Hong Kong should allow transgender people to use public toilets designated for their chosen gender before they have undergone surgery, the High Court was told during a constitutional challenge to the city’s public convenience regulations.
The legal bid filed by K, who identifies as a male but was born as a woman, was heard by Judge Russell Coleman on Thursday.
The applicant seeks to amend the wording in the Public Conveniences (Conduct and Behaviour) Regulations to allow a transgender person undergoing Real Life Experience (RLE) treatment under the certification and care of a doctor to use public toilets of their identified gender.
Representing K in court, barrister Tim Parker said the RLE treatment was an essential step to gender transitioning for K and other transgender people in his position, after they are diagnosed with gender dysphoria.
The treatment requires them to live in their identified gender consistently on a day-to-day basis, which includes the use of public conveniences of that gender, Parker said.
The legislation in question currently criminalises people over the age of five who enter public conveniences allocated for the opposite sex. As K has not yet undergone a full sex replacement surgery, the applicant is legally banned from using male public toilets.
The lawyer challenged the legislation as “inconsistent”, and leading to disproportionate harm to his client and other transgender people in a similar position.
Parker said that if allowing transgender people to use toilets of their affirmed sex could cause serious harm to the public, the regulation should cover all toilets in public spaces, and not just those regulated by the Environment and Ecology Bureau.
In addition, the barrister said his client would have been able to enter a male public toilet in the city had he been a British national – as transgender people in K’s position could have changed the sex marker on his identification documents under the country’s law.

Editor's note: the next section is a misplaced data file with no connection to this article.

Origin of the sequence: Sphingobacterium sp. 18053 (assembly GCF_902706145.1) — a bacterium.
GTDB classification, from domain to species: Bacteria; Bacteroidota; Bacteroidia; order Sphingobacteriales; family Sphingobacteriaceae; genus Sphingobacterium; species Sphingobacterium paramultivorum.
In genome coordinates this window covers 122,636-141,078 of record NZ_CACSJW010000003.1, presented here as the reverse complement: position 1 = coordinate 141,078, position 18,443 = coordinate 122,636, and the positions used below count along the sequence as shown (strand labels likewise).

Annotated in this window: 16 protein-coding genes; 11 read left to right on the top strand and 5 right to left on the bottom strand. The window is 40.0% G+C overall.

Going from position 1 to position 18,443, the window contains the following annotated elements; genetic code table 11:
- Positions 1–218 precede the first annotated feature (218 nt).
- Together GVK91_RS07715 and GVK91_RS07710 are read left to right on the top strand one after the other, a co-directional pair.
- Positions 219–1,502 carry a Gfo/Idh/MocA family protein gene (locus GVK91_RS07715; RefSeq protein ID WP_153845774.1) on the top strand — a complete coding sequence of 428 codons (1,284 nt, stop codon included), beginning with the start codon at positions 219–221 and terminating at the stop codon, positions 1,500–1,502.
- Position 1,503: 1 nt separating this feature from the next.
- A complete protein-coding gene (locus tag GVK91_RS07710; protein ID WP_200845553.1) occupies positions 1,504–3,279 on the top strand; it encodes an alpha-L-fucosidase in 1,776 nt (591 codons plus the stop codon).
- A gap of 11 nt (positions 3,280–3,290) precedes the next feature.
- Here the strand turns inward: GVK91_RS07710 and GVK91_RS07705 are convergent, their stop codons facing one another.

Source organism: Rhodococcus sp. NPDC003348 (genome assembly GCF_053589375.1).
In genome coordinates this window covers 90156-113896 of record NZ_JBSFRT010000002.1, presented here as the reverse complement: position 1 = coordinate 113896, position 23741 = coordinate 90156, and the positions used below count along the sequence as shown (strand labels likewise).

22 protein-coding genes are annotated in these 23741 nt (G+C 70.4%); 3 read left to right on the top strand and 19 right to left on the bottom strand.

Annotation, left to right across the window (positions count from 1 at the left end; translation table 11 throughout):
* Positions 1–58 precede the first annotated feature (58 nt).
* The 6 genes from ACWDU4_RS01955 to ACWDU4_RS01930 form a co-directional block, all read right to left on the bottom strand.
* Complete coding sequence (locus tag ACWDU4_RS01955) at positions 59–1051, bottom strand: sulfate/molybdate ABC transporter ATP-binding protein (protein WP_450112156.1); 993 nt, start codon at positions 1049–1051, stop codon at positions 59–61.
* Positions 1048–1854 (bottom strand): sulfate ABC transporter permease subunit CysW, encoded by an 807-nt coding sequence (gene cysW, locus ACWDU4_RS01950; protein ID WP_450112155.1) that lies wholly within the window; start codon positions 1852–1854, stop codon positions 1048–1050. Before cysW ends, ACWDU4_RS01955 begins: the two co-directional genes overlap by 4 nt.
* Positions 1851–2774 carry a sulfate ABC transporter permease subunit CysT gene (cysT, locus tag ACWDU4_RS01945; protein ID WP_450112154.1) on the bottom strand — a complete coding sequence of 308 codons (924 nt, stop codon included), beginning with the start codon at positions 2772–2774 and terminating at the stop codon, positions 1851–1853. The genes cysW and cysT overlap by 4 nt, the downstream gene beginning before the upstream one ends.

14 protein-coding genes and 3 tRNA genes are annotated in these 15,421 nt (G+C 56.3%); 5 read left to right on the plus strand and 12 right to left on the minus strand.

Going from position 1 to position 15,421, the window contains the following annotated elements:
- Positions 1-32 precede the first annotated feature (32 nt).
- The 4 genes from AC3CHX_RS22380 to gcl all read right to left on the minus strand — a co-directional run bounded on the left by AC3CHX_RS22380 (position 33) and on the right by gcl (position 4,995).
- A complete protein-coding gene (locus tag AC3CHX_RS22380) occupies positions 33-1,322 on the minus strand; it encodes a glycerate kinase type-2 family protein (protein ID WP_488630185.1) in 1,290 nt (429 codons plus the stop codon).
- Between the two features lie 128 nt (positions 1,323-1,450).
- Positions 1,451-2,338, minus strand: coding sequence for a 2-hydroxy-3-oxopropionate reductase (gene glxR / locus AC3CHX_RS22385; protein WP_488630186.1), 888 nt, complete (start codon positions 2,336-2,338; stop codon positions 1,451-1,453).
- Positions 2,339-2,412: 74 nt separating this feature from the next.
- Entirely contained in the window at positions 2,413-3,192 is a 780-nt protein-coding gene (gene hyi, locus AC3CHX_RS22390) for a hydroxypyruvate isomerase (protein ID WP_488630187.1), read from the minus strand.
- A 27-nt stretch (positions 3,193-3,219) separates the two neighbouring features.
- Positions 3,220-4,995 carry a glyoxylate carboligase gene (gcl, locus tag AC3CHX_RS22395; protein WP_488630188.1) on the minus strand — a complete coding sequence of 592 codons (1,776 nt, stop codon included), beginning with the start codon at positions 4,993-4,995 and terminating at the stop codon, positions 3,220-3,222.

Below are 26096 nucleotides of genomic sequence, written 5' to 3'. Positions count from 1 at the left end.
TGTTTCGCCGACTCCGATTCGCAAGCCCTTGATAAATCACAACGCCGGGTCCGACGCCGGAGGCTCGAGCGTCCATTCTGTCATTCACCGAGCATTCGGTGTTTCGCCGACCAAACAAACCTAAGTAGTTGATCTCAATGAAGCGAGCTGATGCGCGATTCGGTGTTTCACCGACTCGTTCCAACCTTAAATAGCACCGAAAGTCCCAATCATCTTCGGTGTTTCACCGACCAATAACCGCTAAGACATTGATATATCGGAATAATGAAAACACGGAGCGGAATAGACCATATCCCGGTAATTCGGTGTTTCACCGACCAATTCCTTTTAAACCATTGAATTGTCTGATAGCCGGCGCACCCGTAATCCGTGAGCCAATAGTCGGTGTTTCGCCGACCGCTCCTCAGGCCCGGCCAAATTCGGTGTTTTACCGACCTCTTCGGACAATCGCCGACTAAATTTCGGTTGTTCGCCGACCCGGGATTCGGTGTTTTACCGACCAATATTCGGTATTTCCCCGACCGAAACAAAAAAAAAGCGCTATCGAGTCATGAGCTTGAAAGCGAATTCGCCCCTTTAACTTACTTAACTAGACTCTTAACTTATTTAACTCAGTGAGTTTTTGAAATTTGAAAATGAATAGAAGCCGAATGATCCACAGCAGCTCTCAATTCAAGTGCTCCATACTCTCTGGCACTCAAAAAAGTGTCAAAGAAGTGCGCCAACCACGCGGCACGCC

Hong Kong’s current policy only allows transgender people to change the sex indicated on their identity cards if they have undergone full sex reassignment surgery. The measure is currently under a separate legal challenge in the city’s top court.
“So K’s access [to male public toilets] depends on the document carried on him, not on his physical or inherent characteristics,” Parker said.
Barrister Bonnie Cheng, for the government, said the law in question was “rationally connected” to its aim.
Cheng said people would “naturally feel uncomfortable or embarrassed” when they share the same bathroom with a person of the opposite biological sex, and that “has nothing to do with whether that person is transgender or not.”
She added that the aim of the law was to minimise the chance of users falling victim to sexual offences, and to meet the social expectations of sex segregation in bathroom settings.
“We are not suggesting that transgender people have a higher tendency on committing these offences,” Cheng added.
Balance of harm
Parker said there was “powerful evidence” that blocking transgender people in his client’s position from using public toilets of their affirmed gender caused them “actual and direct harm.”
Citing multiple empirical research from overseas, Parker said such regulations would worsen the already vulnerable mental state of transgender people.
The lawyer said a study by the Chinese University of Hong Kong had shown that transgender people would face a higher risk of verbal assault, physical violence or unwanted sexual contact when using a toilet matching their original sex.
He said the government’s representatives had not produced any proof supporting their concerns over the safety and privacy of other toilet users.
Parker also urged the court to consider the “practical” situation when a transgender person during RLE treatment would use a toilet of their affirmed sex – privately inside a closed cubicle.
In response, Cheng said there was no regulation currently in place that mandates any toilet users use cubicles with the door closed. She added that there are bathhouses in Hong Kong without individual stalls.
Drawing the line
Parker said transgender people like his client should be able to access toilets of their affirmed gender after they obtain a Gender Identity Disorder letter from a medical practitioner.
Citing the words of K’s psychiatrist Gordon Wong, Parker said transgender people could only receive such a certificate after a doctor had diagnosed gender dysphoria and found that they were committed and prepared to live the rest of their lives in their identified gender.
Parker said there was an internationally-recognised criterion for such a diagnosis and it was not based on the patient’s self-declaration or a doctor’s individual opinion.
However, Cheng said the court should respect a previous Court of Appeal ruling and not accept any standard lower than full surgery. The hearing is expected to end on Friday, with a judgement around the end of February.
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